In all likelihood, Midwest Throwdown will be dominated by teams of the North Central Region: Iowa, Iowa State, and Wisconsin. I fully expect these three teams to occupy the top three spots, with Northwestern finishing securely in fourth place. I wouldn’t be surprised to see a rematch of last year’s MWTD championship between Iowa and Iowa State, but Wisconsin could very well upset either of those teams, and in doing so, find their way into the final. Still, if they actually paid teachers, my money would be on Iowa State to repeat as MWTD champs.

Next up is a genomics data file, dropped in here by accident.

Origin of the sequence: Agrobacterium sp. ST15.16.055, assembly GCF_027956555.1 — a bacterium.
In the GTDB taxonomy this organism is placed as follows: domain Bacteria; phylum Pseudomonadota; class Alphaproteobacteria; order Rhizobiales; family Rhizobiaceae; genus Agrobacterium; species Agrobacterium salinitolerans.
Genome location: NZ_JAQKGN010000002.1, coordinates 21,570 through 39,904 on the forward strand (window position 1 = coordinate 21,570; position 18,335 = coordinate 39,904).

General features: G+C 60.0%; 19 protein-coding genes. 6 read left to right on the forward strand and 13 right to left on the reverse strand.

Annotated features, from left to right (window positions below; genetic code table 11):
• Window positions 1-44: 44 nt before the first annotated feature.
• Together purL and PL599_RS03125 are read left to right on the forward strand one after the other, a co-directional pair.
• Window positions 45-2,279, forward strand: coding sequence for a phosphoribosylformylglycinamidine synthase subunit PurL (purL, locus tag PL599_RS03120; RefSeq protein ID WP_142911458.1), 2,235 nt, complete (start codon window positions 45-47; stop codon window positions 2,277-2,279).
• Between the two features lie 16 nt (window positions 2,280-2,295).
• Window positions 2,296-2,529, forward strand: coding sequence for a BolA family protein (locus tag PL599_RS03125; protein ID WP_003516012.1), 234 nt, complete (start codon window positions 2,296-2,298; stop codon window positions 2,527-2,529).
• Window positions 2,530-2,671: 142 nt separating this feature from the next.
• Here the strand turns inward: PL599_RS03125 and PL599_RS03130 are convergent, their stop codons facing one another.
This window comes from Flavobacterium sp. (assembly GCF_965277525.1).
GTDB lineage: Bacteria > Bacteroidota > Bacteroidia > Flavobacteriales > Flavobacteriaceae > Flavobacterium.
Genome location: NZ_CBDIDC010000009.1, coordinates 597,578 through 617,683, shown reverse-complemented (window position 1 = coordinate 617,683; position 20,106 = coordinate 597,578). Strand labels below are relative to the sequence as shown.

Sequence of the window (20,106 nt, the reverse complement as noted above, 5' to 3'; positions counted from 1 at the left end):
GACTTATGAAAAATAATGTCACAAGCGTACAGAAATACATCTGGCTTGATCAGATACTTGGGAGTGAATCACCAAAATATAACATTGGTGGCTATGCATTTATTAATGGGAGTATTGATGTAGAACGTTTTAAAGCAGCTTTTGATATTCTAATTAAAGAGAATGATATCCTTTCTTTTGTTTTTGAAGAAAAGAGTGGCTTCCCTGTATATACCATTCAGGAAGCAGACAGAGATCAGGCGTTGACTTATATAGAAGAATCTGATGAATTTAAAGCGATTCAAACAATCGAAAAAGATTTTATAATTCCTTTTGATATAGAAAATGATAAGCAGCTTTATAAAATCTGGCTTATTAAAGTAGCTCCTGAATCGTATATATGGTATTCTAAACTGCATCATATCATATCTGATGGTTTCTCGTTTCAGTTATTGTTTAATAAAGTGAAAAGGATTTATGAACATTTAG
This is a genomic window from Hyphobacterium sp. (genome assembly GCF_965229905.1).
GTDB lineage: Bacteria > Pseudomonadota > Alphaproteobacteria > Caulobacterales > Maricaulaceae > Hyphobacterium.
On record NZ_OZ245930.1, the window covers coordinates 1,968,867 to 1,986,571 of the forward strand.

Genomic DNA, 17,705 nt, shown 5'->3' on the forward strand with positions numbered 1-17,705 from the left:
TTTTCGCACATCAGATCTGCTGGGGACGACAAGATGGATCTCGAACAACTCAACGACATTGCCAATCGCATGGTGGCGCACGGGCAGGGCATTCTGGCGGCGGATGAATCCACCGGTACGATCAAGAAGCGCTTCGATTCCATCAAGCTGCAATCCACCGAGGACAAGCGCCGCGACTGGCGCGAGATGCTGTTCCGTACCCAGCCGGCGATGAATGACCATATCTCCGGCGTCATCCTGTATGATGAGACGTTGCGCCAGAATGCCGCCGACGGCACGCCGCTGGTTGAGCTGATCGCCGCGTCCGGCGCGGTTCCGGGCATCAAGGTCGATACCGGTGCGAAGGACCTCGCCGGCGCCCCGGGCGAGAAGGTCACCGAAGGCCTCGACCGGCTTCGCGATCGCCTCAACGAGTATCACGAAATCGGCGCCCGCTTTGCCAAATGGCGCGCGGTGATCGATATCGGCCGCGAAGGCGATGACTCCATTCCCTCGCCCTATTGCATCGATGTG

Outside of the top four spots, it’s really anyone’s game. I have concentrated on Division I, but there are a number of Division II teams that could upset the bottom four Division I teams in Saturday’s crossover and make their way into Sunday’s championship bracket—teams such as Notre Dame, Kansas, Valparaiso, and Colorado State.
Finally, I would like to make the public aware that a weather machine is currently being engineered by nerdy WashU Alums, but if for some reason such a technology doesn’t pan out, fear not, to borrow the unofficial slogan of the U.S. postal service: “Neither snow, nor rain, nor [wind], nor gloom of night will stay these [players] from the swift completion of their appointed rounds.”